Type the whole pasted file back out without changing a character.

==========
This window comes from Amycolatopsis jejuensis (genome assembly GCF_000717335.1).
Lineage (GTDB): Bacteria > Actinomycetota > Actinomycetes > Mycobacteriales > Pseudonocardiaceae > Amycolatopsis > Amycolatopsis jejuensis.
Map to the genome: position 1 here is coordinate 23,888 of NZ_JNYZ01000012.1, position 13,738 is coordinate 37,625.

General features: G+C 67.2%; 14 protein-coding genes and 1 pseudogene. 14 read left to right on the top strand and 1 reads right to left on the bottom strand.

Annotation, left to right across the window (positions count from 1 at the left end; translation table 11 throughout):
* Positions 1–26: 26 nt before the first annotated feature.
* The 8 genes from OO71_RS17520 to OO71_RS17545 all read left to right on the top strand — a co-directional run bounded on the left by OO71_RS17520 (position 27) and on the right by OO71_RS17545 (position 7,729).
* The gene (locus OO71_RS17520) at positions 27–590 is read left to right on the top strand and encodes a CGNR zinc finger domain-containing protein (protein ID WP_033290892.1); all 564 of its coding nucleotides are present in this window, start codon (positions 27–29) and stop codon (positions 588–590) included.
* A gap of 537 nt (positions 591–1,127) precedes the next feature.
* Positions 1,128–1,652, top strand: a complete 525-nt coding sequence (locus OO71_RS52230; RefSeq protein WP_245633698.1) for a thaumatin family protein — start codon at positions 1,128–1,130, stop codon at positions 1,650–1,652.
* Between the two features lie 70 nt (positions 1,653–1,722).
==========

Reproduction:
This window comes from Amycolatopsis jejuensis (genome assembly GCF_000717335.1).
Lineage (GTDB): Bacteria > Actinomycetota > Actinomycetes > Mycobacteriales > Pseudonocardiaceae > Amycolatopsis > Amycolatopsis jejuensis.
Map to the genome: position 1 here is coordinate 23,888 of NZ_JNYZ01000012.1, position 13,738 is coordinate 37,625.

General features: G+C 67.2%; 14 protein-coding genes and 1 pseudogene. 14 read left to right on the top strand and 1 reads right to left on the bottom strand.

Annotation, left to right across the window (positions count from 1 at the left end; translation table 11 throughout):
* Positions 1–26: 26 nt before the first annotated feature.
* The 8 genes from OO71_RS17520 to OO71_RS17545 all read left to right on the top strand — a co-directional run bounded on the left by OO71_RS17520 (position 27) and on the right by OO71_RS17545 (position 7,729).
* The gene (locus OO71_RS17520) at positions 27–590 is read left to right on the top strand and encodes a CGNR zinc finger domain-containing protein (protein ID WP_033290892.1); all 564 of its coding nucleotides are present in this window, start codon (positions 27–29) and stop codon (positions 588–590) included.
* A gap of 537 nt (positions 591–1,127) precedes the next feature.
* Positions 1,128–1,652, top strand: a complete 525-nt coding sequence (locus OO71_RS52230; RefSeq protein WP_245633698.1) for a thaumatin family protein — start codon at positions 1,128–1,130, stop codon at positions 1,650–1,652.
* Between the two features lie 70 nt (positions 1,653–1,722).